On Writing & Publishing by Robin D. Owens

Personal notes on writing techniques, writing a novel, my writing career and threading your way through publishing a book.

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Location: Denver, United States

RITA Award Winning Author -- that's like the Oscar, folks! Futuristic/Fantasy Romance and Fantasy with Romantic Subplots.

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Wednesday, January 04, 2006

Option Clause

Image hosted by Photobucket.comAn option clause is where the publisher and the author agree that the publisher gets to see, buy, and publish the next book of the author's. There are several things to work on with this clause. I think I'll only talk of one today, and a couple of others during the rest of the week -- break it down into small pieces for you. This is my reading and understanding of the contract. Do NOT rely solely upon it. Contact an agent or an attorney.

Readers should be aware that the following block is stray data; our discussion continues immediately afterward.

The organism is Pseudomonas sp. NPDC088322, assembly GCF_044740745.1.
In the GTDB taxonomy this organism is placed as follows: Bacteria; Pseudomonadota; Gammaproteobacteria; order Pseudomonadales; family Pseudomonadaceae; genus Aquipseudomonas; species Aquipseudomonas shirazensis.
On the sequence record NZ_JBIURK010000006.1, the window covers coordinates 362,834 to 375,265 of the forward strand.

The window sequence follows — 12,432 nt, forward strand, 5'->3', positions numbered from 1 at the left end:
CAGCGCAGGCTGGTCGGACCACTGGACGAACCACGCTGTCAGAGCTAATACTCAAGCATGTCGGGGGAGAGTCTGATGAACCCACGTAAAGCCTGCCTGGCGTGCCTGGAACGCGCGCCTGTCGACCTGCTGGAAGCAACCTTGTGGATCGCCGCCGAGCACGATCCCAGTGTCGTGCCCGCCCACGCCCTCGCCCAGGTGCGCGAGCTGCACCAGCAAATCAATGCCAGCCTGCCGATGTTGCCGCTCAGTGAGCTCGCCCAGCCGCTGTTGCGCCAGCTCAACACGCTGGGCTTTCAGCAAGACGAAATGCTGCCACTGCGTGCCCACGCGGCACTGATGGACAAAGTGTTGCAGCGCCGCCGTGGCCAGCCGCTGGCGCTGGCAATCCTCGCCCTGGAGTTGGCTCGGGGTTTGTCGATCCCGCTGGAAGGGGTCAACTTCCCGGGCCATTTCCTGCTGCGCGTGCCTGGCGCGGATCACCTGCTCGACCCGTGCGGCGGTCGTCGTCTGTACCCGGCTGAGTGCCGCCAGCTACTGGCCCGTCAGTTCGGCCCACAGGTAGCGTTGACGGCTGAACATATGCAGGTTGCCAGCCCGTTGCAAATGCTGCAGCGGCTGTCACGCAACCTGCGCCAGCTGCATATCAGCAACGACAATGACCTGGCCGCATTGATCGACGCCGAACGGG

First, narrow what sort of book you will be offering to them down as much as possible. For instance, when I sold my first futuristic romance I had 2 historicals in my "drawer," (I still do). So I made sure the option clause only covered futuristic romance. The publisher might take this further, or you may -- such as "novel-length work of futuristic romance," which applies to the Heart books.

My Luna books are longer and are considered epic fantasy with romantic subplot. The romance is NOT the focus of these books, the heroine's growth is. Nor are the books set in the future. They are set on contemporary Earth and a fantasy-other-dimension world. But when I sold to Luna, I didn't have to reassure my Heart books publisher -- my agent did that for me.

So know what you're writing, know the focus of your book, and make sure you read your option paragraph in ALL your contracts, because it's one of the most important one in there.

May you follow your heart in your writing today.


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